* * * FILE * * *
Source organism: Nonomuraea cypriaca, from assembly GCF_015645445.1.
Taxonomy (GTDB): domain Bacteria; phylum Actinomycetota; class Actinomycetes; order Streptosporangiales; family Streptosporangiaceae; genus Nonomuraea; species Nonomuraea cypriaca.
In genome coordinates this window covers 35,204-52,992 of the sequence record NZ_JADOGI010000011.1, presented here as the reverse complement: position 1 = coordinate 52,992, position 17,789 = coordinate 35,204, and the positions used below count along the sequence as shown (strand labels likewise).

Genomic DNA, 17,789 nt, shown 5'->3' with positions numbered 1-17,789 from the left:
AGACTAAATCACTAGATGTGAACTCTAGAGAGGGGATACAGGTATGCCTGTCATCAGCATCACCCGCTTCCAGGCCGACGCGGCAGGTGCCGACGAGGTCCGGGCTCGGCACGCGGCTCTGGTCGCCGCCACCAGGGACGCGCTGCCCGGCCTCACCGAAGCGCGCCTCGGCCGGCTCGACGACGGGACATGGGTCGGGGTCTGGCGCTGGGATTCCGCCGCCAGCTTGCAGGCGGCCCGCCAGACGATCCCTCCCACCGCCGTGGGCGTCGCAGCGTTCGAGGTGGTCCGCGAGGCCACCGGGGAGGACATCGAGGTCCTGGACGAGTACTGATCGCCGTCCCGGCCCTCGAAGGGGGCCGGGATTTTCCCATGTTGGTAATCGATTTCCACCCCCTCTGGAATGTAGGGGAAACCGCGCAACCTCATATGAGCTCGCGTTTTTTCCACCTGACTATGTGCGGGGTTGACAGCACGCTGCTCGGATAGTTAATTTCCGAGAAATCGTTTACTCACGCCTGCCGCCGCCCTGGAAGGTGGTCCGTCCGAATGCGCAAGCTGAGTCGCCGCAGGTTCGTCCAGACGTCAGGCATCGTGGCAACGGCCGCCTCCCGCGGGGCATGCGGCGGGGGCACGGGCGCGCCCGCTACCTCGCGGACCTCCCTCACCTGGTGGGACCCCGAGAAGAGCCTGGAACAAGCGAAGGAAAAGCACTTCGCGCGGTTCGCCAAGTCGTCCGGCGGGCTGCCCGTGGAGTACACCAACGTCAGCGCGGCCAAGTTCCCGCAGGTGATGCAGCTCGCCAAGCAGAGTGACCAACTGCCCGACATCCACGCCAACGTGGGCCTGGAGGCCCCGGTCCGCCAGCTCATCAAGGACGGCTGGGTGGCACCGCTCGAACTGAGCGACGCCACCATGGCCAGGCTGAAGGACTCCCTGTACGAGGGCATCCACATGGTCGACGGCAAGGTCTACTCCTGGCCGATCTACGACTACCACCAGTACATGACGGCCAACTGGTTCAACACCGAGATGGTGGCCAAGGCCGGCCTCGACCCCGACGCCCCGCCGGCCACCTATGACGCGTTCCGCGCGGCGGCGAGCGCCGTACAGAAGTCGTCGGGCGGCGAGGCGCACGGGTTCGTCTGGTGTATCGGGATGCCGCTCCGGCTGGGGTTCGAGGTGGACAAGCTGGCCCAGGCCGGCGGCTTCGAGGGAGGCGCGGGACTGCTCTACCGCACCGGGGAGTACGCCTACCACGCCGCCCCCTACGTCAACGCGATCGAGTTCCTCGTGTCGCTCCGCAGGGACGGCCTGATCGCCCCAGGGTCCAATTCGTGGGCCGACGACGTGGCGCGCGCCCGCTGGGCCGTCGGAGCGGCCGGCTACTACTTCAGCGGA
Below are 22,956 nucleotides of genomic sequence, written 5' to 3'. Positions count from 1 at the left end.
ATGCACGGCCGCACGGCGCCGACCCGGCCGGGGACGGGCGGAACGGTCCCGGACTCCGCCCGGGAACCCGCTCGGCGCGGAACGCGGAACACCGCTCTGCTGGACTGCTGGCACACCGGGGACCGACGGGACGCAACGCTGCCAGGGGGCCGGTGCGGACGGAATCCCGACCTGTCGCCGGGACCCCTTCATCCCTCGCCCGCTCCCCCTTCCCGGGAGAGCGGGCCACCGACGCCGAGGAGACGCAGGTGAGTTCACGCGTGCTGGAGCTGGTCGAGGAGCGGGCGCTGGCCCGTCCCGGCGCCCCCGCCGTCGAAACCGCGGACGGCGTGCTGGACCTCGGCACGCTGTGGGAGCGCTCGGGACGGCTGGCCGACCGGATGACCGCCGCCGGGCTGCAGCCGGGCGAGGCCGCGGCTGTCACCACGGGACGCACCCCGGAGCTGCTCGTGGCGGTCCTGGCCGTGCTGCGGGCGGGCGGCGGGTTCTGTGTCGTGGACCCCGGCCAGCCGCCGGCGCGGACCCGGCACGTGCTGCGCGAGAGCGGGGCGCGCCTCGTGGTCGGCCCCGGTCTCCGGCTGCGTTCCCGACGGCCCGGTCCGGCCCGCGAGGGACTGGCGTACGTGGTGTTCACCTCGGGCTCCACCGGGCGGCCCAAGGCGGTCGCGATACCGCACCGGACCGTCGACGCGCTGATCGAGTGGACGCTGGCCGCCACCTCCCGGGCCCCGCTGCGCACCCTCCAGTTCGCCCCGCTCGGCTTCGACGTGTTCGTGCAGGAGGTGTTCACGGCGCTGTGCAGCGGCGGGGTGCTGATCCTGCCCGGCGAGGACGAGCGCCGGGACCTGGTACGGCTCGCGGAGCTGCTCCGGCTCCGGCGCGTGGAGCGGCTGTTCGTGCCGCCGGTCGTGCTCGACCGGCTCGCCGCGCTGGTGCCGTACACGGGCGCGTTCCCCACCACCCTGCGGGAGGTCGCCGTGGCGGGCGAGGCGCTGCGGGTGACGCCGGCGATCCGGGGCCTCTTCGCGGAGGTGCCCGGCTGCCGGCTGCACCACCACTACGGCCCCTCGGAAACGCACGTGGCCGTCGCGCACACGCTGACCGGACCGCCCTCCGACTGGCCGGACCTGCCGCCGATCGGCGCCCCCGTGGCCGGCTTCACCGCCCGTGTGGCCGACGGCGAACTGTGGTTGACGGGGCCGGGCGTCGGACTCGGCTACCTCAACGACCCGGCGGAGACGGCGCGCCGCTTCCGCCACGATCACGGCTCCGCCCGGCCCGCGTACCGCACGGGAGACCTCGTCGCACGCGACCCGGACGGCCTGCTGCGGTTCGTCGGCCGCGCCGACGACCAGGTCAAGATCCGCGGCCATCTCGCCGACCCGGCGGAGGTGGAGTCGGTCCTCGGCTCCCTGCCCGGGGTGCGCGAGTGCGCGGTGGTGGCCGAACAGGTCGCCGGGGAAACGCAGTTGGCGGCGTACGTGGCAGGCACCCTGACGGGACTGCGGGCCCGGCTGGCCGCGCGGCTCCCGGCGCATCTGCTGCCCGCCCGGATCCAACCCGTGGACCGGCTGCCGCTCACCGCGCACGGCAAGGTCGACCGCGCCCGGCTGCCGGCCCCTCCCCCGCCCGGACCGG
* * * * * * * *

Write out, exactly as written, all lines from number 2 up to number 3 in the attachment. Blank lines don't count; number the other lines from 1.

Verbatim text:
Taxonomy (GTDB): domain Bacteria; phylum Actinomycetota; class Actinomycetes; order Streptosporangiales; family Streptosporangiaceae; genus Nonomuraea; species Nonomuraea cypriaca.
In genome coordinates this window covers 35,204-52,992 of the sequence record NZ_JADOGI010000011.1, presented here as the reverse complement: position 1 = coordinate 52,992, position 17,789 = coordinate 35,204, and the positions used below count along the sequence as shown (strand labels likewise).